Prostate Cancer Screening

Charles was already advocating for prostate cancer screening and supporting MANUP before his own diagnosis, but his efforts have been redoubled since his treatment and recovery.
Prostate cancer is the most common cancer among men. About one in every seven people assigned male at birth will receive a prostate cancer diagnosis during their lifetime. Most people who are diagnosed will not die from it, and many people with prostates can safely choose active surveillance instead of immediate treatment.
"Most men don’t realize that if your PSA number doubles from one year to the next, you’re in trouble. We want to express that to men, to take advantage of the situation and be educated.”
"Men need to know that they’re in the driver’s seat. Going to see your doctor doesn’t mean they’re going to operate on you; it’s just going to see a doctor, so you know what your PSA numbers are."
“They’ll say, ‘When it gets bad, then you can see me.’ But when it gets bad, what decision will you make? What treatment will you get?”
“We’re reminding people to get their mammograms, their colorectal screenings and, for men, their prostate screenings.”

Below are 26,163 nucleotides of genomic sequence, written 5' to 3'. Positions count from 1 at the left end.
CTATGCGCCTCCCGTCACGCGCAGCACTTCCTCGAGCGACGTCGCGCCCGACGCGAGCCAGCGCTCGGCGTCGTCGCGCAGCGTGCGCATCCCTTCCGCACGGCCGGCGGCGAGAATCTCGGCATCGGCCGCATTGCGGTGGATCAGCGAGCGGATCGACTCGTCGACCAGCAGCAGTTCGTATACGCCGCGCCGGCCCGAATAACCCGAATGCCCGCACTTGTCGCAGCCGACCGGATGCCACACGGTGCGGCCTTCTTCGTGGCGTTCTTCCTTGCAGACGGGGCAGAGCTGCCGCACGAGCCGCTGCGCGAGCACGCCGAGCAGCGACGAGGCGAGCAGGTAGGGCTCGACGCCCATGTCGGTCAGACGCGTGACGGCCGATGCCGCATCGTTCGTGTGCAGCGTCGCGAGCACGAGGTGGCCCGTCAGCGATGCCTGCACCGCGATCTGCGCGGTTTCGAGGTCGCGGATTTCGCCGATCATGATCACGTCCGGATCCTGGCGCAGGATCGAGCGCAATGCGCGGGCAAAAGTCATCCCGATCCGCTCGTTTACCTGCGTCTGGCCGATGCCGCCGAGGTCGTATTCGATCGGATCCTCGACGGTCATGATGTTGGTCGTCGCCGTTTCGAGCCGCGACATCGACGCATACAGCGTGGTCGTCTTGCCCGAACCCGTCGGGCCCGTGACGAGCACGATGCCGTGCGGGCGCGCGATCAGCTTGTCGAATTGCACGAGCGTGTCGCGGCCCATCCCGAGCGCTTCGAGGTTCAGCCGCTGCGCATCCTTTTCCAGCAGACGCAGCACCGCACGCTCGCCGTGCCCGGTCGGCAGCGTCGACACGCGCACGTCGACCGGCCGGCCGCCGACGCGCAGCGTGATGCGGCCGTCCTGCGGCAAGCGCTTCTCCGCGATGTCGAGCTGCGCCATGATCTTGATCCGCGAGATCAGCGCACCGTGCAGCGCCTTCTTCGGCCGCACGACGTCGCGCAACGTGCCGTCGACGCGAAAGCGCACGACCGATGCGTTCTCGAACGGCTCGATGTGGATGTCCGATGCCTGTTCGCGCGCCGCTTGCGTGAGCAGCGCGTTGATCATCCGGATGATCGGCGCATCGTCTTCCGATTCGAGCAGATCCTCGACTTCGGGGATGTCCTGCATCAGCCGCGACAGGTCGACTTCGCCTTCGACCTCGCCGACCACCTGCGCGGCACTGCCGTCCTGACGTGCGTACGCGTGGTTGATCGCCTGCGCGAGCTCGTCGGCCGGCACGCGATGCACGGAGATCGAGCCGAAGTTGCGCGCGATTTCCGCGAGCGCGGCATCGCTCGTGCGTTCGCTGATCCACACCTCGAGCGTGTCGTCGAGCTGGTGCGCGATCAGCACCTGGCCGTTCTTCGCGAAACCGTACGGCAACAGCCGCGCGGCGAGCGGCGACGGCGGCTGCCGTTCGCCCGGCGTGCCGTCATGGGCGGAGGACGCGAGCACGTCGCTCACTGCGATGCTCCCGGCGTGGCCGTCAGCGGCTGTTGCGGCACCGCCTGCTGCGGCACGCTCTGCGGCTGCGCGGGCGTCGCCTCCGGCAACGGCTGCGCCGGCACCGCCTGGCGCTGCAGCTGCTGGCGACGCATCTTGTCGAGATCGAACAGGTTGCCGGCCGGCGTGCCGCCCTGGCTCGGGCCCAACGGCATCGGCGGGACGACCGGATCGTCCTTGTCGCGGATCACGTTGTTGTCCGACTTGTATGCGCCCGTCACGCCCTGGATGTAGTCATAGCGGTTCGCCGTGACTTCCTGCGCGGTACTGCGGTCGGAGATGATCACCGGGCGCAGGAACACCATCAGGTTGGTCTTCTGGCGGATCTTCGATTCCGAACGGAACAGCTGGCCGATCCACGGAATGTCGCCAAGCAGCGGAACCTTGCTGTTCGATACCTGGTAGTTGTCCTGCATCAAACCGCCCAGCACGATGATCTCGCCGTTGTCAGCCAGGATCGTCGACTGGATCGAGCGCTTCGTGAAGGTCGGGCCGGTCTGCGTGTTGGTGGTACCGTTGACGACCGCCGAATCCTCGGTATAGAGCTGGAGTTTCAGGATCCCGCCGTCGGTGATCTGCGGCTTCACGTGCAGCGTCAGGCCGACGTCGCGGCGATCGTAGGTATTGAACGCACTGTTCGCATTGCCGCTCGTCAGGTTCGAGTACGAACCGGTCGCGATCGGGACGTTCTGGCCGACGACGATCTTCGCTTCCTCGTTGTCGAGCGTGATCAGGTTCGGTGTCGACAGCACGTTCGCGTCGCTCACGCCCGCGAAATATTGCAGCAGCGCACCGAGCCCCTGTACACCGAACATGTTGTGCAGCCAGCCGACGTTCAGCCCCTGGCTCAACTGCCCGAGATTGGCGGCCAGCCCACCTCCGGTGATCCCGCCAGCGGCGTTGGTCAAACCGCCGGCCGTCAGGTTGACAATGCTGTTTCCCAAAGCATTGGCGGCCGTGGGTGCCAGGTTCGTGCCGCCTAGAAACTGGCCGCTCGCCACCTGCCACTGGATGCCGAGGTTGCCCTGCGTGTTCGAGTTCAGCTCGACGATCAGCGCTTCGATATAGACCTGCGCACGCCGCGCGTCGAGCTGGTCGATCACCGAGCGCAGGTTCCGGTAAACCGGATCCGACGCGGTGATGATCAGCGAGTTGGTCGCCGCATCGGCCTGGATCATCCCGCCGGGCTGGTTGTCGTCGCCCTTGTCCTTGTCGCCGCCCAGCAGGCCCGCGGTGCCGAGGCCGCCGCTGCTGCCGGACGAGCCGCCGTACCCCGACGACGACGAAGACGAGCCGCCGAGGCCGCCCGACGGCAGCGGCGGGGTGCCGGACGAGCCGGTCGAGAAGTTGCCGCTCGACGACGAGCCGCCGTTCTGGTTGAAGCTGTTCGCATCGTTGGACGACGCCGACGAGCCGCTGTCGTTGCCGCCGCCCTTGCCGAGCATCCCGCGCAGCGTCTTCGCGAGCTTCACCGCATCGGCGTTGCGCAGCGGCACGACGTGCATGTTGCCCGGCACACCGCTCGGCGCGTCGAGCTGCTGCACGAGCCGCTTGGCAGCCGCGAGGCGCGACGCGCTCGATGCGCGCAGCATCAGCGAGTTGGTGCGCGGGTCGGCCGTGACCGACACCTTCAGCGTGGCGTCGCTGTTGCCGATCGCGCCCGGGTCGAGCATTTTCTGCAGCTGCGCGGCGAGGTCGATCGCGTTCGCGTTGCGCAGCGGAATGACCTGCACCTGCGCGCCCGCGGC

​​​​​​​One in seven men will be diagnosed with prostate cancer at some point in his life, but not all men with the disease will need to be treated for their illness.

With the popularity of mail-away DNA tests and ancestry reports, people are learning more about what makes them who they are. Learning about your family history can be exciting, but this trend also has people curious about the health risks they may have inherited through family genetics.

You ask the internet a lot of questions, and Roswell Park has some answers. James Mohler, MD, Professor of Oncology, and Chair of the NCCN Prostate Cancer Guideline Committee, and Eric Kauffman, MD, Assistant Professor of Oncology, sat down to answer some of the internet's most-searched-for questions related to prostate cancer.

Recognizing signs and symptoms of illness is always a good idea, but when it comes to cancer, and especially prostate cancer, symptoms are often vague, difficult to discern from normal, or don’t appear at all until the cancer advances.

Buffalo Sabres Prostate Cancer Early Detection & Survivorship Event

Tuesday, Sept. 17, 4-7 p.m.
KeyBank Center, Buffalo

All families have their traditions. In ours, we tend to have big families, with numerous siblings – and a lot of cancer. My father was diagnosed with cancer when he was 44 years old.